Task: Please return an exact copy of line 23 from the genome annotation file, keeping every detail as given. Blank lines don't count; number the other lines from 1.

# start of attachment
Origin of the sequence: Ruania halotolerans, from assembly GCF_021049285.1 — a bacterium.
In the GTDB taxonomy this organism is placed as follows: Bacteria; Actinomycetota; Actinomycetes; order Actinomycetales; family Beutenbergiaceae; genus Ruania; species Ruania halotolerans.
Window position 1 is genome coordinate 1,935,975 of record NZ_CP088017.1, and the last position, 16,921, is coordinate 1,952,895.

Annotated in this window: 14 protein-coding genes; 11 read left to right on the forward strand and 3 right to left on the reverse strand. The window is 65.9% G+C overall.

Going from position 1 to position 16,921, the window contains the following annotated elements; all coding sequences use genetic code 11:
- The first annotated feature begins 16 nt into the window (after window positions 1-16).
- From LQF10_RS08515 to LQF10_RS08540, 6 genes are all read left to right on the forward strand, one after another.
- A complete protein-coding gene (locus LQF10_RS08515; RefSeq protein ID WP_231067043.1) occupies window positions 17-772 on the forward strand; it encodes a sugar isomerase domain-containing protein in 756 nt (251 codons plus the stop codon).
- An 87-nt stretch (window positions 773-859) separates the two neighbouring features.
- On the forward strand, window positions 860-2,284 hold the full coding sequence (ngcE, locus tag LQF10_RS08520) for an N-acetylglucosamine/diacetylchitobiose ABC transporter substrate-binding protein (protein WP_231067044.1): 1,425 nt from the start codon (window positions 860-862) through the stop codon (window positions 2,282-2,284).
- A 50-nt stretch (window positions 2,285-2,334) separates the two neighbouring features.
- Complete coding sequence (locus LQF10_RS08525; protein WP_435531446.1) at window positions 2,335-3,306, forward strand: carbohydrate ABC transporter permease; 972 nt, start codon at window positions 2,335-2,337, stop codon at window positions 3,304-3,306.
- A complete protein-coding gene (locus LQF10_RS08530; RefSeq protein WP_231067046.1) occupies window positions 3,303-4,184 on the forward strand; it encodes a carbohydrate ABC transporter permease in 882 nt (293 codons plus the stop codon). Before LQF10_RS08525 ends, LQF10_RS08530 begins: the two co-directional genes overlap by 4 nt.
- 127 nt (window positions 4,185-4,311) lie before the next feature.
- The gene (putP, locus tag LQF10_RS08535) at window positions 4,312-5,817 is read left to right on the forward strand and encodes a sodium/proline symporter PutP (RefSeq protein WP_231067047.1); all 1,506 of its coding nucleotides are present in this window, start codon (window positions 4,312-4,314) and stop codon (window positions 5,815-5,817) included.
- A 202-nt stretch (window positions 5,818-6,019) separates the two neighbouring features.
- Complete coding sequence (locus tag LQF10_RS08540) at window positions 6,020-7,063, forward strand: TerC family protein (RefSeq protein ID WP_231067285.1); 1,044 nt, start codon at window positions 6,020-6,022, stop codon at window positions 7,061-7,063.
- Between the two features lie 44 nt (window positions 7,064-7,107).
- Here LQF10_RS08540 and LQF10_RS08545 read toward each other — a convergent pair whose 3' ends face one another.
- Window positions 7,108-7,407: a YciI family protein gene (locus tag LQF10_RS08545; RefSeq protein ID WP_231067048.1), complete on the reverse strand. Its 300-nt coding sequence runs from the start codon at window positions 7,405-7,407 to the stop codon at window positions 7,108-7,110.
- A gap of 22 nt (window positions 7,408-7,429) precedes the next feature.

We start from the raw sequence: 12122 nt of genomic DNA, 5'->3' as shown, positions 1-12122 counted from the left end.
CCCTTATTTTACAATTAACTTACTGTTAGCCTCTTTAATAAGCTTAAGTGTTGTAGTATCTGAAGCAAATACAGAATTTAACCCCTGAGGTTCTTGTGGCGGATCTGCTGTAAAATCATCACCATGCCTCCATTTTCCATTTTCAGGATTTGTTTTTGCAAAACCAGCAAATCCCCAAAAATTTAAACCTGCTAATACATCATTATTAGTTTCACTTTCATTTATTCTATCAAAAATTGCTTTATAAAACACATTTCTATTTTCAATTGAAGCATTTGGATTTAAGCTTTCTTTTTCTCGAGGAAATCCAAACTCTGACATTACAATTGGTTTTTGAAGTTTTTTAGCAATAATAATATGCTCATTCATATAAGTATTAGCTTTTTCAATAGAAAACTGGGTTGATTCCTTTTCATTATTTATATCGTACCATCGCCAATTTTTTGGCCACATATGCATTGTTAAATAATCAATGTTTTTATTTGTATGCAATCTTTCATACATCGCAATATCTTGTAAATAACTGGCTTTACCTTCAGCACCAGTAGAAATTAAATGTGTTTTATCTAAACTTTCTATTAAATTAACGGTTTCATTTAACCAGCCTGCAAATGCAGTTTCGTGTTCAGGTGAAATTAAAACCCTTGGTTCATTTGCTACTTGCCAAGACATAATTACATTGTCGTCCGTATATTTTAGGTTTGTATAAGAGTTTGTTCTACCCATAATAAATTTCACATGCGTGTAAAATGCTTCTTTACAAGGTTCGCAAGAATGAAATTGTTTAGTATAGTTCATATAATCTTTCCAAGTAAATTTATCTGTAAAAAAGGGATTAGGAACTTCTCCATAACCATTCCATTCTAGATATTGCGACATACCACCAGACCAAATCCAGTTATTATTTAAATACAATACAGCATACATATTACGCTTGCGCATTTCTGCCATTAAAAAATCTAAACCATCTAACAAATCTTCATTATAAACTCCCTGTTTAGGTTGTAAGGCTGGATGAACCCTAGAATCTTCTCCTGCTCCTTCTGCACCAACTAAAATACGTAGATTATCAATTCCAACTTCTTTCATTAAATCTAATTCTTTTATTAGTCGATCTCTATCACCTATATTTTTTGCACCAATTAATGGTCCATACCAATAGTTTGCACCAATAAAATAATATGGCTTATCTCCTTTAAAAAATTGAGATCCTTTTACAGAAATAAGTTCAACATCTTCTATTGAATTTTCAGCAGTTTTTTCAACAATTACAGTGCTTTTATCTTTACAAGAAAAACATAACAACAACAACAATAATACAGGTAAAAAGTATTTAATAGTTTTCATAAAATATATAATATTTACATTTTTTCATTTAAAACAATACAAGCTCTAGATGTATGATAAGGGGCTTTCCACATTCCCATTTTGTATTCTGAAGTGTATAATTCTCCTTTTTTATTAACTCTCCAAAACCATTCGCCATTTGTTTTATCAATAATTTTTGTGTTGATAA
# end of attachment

CCCTTATTTTACAATTAACTTACTGTTAGCCTCTTTAATAAGCTTAAGTGTTGTAGTATCTGAAGCAAATACAGAATTTAACCCCTGAGGTTCTTGTGGCGGATCTGCTGTAAAATCATCACCATGCCTCCATTTTCCATTTTCAGGATTTGTTTTTGCAAAACCAGCAAATCCCCAAAAATTTAAACCTGCTAATACATCATTATTAGTTTCACTTTCATTTATTCTATCAAAAATTGCTTTATAAAACACATTTCTATTTTCAATTGAAGCATTTGGATTTAAGCTTTCTTTTTCTCGAGGAAATCCAAACTCTGACATTACAATTGGTTTTTGAAGTTTTTTAGCAATAATAATATGCTCATTCATATAAGTATTAGCTTTTTCAATAGAAAACTGGGTTGATTCCTTTTCATTATTTATATCGTACCATCGCCAATTTTTTGGCCACATATGCATTGTTAAATAATCAATGTTTTTATTTGTATGCAATCTTTCATACATCGCAATATCTTGTAAATAACTGGCTTTACCTTCAGCACCAGTAGAAATTAAATGTGTTTTATCTAAACTTTCTATTAAATTAACGGTTTCATTTAACCAGCCTGCAAATGCAGTTTCGTGTTCAGGTGAAATTAAAACCCTTGGTTCATTTGCTACTTGCCAAGACATAATTACATTGTCGTCCGTATATTTTAGGTTTGTATAAGAGTTTGTTCTACCCATAATAAATTTCACATGCGTGTAAAATGCTTCTTTACAAGGTTCGCAAGAATGAAATTGTTTAGTATAGTTCATATAATCTTTCCAAGTAAATTTATCTGTAAAAAAGGGATTAGGAACTTCTCCATAACCATTCCATTCTAGATATTGCGACATACCACCAGACCAAATCCAGTTATTATTTAAATACAATACAGCATACATATTACGCTTGCGCATTTCTGCCATTAAAAAATCTAAACCATCTAACAAATCTTCATTATAAACTCCCTGTTTAGGTTGTAAGGCTGGATGAACCCTAGAATCTTCTCCTGCTCCTTCTGCACCAACTAAAATACGTAGATTATCAATTCCAACTTCTTTCATTAAATCTAATTCTTTTATTAGTCGATCTCTATCACCTATATTTTTTGCACCAATTAATGGTCCATACCAATAGTTTGCACCAATAAAATAATATGGCTTATCTCCTTTAAAAAATTGAGATCCTTTTACAGAAATAAGTTCAACATCTTCTATTGAATTTTCAGCAGTTTTTTCAACAATTACAGTGCTTTTATCTTTACAAGAAAAACATAACAACAACAACAATAATACAGGTAAAAAGTATTTAATAGTTTTCATAAAATATATAATATTTACATTTTTTCATTTAAAACAATACAAGCTCTAGATGTATGATAAGGGGCTTTCCACATTCCCATTTTGTATTCTGAAGTGTATAATTCTCCTTTTTTATTAACTCTCCAAAACCATTCGCCATTTGTTTTATCAATAATTTTTGTGTTGATAA